Oil recovered from earlier losses and rose toward $78 a barrel on Thursday, as concern over Spain's public finances eased in global markets following the results of its well-covered bond auction.
But gains in U.S. crude prices were limited by an unexpected rise in jobless claims in the United States, adding to worries that economic recovery in the world's top oil consumer is slowing.
By 1327 GMT, U.S. crude oil futures were trading 13 cents lower at $77.54 a barrel, having turned positive briefly.
ICE Brent for August rose 80 cents to $78.94.
Spain sold just under its target amount of 3.5 billion euros ($4.29 billion) of 10-year and 30-year government bonds on Thursday. Analysts said the sale went well after the bonds cheapened considerably ahead of the sale.
It followed a report, denied by the European Union and the International Monetary Fund, that they and the U.S. Treasury were drawing up a safety net for Spain.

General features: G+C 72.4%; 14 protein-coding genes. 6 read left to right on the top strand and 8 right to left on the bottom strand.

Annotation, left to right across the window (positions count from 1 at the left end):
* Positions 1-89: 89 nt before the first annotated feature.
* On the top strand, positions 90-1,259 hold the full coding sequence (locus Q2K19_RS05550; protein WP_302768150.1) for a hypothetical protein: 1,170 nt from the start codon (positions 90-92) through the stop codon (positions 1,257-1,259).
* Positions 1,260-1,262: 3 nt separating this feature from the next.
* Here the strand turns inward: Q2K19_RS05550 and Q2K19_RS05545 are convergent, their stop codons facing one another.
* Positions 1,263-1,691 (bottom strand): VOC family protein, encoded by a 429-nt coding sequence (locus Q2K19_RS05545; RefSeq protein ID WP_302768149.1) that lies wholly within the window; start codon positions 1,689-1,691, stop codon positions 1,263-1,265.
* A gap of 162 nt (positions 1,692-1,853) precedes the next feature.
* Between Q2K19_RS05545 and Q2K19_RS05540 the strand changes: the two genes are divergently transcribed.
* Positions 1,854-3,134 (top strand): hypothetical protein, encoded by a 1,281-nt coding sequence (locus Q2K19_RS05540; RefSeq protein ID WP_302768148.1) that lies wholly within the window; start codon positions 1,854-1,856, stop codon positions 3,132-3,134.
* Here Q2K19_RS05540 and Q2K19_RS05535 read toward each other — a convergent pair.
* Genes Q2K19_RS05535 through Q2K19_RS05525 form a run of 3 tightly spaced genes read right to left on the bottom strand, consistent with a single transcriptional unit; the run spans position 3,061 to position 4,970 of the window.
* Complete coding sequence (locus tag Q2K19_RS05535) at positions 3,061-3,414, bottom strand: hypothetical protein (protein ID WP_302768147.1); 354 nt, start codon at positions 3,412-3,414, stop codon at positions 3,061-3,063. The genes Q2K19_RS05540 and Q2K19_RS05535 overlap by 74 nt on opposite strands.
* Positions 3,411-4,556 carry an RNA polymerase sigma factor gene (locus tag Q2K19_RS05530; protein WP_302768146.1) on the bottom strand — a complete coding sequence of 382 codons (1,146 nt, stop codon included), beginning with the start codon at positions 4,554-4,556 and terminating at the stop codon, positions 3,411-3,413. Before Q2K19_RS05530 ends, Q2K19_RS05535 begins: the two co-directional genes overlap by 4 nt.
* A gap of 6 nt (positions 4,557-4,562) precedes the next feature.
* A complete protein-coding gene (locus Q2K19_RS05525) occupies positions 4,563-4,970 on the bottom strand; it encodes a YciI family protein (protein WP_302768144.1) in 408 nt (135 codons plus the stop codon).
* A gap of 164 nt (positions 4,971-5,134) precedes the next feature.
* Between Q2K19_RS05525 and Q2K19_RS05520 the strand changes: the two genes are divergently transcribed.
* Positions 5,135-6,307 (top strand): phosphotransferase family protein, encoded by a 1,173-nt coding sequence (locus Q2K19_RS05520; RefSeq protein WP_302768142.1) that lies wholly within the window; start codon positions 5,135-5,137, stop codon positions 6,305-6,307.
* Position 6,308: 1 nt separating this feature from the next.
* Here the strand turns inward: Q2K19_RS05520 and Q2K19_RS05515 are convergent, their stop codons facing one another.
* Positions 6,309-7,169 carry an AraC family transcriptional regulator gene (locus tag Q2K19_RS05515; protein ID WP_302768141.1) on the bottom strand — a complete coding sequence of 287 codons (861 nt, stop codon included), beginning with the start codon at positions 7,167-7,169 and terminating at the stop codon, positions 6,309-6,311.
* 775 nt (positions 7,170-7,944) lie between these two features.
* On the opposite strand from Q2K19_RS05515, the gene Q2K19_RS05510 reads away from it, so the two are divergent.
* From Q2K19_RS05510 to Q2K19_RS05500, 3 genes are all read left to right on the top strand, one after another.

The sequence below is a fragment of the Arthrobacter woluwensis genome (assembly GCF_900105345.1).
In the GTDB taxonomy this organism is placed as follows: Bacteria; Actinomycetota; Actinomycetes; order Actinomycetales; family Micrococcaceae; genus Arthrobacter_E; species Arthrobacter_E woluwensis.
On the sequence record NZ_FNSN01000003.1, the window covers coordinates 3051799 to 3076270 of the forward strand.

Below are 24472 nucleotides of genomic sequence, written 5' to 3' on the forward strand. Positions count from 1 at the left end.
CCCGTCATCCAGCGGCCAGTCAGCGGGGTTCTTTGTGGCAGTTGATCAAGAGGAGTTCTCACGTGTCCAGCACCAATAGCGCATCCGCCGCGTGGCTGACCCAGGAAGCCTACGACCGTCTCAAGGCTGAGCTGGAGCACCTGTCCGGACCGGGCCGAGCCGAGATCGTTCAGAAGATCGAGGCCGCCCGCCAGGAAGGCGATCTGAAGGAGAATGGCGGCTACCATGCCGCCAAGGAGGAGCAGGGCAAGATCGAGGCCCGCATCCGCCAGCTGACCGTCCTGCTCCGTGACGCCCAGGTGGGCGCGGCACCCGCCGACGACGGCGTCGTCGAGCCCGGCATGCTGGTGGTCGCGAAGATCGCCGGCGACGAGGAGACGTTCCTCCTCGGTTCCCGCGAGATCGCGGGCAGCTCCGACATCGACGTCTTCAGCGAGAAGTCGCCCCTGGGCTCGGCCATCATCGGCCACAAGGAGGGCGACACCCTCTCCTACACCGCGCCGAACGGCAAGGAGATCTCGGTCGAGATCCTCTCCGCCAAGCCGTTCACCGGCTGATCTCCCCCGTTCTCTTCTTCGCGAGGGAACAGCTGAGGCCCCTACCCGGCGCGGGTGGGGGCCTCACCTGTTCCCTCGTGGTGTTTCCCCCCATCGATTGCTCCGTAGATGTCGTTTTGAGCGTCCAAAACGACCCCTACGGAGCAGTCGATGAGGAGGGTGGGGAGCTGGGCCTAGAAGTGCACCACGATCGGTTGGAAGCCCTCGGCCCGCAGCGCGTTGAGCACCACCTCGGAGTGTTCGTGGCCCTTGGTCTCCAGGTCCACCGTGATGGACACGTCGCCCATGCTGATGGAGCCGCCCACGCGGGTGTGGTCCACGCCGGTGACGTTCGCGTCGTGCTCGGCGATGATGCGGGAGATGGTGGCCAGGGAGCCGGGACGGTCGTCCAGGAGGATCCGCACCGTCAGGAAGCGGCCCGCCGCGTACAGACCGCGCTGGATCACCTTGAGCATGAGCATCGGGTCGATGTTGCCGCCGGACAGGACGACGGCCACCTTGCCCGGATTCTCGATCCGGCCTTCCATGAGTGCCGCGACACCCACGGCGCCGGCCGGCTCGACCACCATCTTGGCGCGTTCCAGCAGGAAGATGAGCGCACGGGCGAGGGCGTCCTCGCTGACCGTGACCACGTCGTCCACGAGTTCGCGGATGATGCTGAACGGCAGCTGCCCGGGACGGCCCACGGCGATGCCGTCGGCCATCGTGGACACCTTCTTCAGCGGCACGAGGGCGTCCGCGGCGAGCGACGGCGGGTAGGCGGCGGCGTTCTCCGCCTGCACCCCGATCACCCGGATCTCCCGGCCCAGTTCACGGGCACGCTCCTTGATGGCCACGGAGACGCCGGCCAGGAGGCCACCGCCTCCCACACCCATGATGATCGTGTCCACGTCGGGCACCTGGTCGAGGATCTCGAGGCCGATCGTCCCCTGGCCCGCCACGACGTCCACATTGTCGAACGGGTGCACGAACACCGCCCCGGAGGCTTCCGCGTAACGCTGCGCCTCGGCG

The euro rose to a three-week high against the U.S. dollar.
Analysts said the Spanish bond auction was influencing oil and global markets, overshadowing relatively ample oil supplies.
A strong bond auction by Spain is a strong sign that the market is more relaxed about European financial problems, and as European financial fears relax, Brent crude oil gains in strength, JP Morgan analysts said in a research note.
The bank pointed out the gain in Brent prices were additionally positive as they rose despite the cancellation of a Norwegian oil workers.
Norwegian offshore oil workers landed a wage deal with energy companies on Thursday, averting a strike that had threatened production in three oil and gas fields in the North Sea.
Analysts said the prompt U.S. crude contract came under pressure due to ample supply and the U.S. jobless claims data.
Initial claims for state unemployment benefits increased 12,000 to a seasonally adjusted 472,000 in the week ended June 12, the Labor Department said on Thursday.
Analysts polled by Reuters had expected claims to fall to 450,000 from the previously reported 456,000, which was revised to up to 460,000 in Thursday's report.
Crude oil and oil product inventories in the United States, such as gasoline, remained much higher than a year earlier, the government data on Wednesday showed.
(Additional reporting by Alejandro Barbajosa in Singapore; editing by Alison Birrane)